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# Thévenin's theorem

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 Title: Thévenin's theorem Author: World Heritage Encyclopedia Language: English Subject: Collection: Publisher: World Heritage Encyclopedia Publication Date:

### Thévenin's theorem

Any black box containing resistances only and voltage and current sources can be replaced to a Thévenin equivalent circuit consisting of an equivalent voltage source in series connection with an equivalent resistance.

As originally stated in terms of DC resistive circuits only, Thévenin's theorem holds that:

• Any linear electrical network with voltage and current sources and only resistances can be replaced at terminals A-B by an equivalent voltage source Vth in series connection with an equivalent resistance Rth.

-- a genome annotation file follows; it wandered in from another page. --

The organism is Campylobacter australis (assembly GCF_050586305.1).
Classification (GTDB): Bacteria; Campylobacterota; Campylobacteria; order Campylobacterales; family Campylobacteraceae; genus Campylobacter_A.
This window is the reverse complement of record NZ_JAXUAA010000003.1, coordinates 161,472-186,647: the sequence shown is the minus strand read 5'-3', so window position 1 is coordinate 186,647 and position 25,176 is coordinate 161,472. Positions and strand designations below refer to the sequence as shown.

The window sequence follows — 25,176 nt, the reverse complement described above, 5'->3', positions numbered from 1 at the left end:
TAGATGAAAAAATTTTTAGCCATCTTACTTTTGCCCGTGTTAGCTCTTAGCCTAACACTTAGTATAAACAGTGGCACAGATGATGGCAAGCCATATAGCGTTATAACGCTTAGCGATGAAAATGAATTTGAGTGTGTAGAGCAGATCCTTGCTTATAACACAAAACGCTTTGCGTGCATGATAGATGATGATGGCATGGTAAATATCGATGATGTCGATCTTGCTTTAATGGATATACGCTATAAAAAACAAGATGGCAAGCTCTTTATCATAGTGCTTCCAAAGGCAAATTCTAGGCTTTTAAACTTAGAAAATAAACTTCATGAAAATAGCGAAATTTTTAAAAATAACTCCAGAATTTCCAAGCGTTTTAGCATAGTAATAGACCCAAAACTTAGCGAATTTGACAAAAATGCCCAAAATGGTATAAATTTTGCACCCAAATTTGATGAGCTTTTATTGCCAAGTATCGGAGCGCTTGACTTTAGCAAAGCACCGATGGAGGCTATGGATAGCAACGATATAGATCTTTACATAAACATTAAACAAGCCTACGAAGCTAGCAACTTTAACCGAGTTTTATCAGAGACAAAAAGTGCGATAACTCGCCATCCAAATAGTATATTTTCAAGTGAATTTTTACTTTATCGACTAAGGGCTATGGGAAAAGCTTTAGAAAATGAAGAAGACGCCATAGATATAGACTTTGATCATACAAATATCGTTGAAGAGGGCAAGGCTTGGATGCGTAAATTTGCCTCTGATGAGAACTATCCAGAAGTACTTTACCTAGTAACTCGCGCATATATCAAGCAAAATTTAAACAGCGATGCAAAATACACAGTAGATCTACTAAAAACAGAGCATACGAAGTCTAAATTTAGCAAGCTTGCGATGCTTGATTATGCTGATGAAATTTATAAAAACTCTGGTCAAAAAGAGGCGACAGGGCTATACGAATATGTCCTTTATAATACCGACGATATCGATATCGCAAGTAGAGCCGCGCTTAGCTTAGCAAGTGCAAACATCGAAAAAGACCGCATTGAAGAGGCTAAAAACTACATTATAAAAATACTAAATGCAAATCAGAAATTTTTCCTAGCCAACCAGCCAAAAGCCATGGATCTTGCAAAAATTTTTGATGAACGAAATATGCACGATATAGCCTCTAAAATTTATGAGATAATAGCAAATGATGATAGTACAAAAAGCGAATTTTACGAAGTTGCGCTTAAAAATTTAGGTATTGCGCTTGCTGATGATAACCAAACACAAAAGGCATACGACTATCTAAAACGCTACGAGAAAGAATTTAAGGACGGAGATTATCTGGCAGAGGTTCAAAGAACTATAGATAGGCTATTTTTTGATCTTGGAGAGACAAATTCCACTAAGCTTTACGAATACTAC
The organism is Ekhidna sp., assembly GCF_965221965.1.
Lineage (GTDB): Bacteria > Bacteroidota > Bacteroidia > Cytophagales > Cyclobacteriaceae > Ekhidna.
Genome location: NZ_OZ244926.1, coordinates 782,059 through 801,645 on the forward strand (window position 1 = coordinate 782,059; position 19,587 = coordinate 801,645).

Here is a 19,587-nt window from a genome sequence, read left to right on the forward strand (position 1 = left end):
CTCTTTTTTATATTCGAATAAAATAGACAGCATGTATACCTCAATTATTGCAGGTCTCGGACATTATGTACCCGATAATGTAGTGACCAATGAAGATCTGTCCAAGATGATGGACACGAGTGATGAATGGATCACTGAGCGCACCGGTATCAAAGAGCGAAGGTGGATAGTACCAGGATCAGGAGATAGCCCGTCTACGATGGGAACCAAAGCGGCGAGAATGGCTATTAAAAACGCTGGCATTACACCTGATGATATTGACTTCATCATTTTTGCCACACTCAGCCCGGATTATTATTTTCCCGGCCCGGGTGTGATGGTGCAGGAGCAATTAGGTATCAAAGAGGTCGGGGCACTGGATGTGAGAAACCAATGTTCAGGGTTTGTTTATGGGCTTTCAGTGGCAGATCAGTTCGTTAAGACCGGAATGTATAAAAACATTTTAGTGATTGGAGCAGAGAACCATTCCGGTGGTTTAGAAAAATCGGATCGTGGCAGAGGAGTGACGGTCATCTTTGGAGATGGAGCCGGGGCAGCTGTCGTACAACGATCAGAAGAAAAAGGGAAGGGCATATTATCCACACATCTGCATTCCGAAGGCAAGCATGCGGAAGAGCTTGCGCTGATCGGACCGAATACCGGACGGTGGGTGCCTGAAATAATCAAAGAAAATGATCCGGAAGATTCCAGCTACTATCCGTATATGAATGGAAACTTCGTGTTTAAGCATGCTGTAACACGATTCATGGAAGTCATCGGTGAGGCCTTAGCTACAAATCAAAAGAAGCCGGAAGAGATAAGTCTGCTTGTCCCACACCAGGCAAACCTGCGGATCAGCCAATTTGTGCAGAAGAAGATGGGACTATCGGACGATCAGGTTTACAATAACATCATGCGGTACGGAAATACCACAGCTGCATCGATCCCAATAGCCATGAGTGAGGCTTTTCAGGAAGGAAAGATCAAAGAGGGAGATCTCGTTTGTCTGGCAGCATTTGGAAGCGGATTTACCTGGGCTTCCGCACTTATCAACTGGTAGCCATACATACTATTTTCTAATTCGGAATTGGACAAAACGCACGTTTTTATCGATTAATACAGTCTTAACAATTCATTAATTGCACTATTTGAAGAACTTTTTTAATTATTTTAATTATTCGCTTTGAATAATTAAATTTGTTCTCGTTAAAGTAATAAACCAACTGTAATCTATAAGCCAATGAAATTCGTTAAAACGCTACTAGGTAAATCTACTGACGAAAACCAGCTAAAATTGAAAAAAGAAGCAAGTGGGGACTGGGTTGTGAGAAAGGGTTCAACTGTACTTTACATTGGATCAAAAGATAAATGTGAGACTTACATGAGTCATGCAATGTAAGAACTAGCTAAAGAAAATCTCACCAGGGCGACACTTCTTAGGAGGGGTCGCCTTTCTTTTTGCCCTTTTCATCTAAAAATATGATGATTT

• This equivalent voltage Vth is the voltage obtained at terminals A-B of the network with terminals A-B open circuited.
• This equivalent resistance Rth is the resistance obtained at terminals A-B of the network with all its independent current sources open circuited and all its independent voltage sources short circuited.

In circuit theory terms, the theorem allows any one-port network to be reduced to a single voltage source and a single impedance.

The theorem also applies to frequency domain AC circuits consisting of reactive and resistive impedances.

The theorem was independently derived in 1853 by the German scientist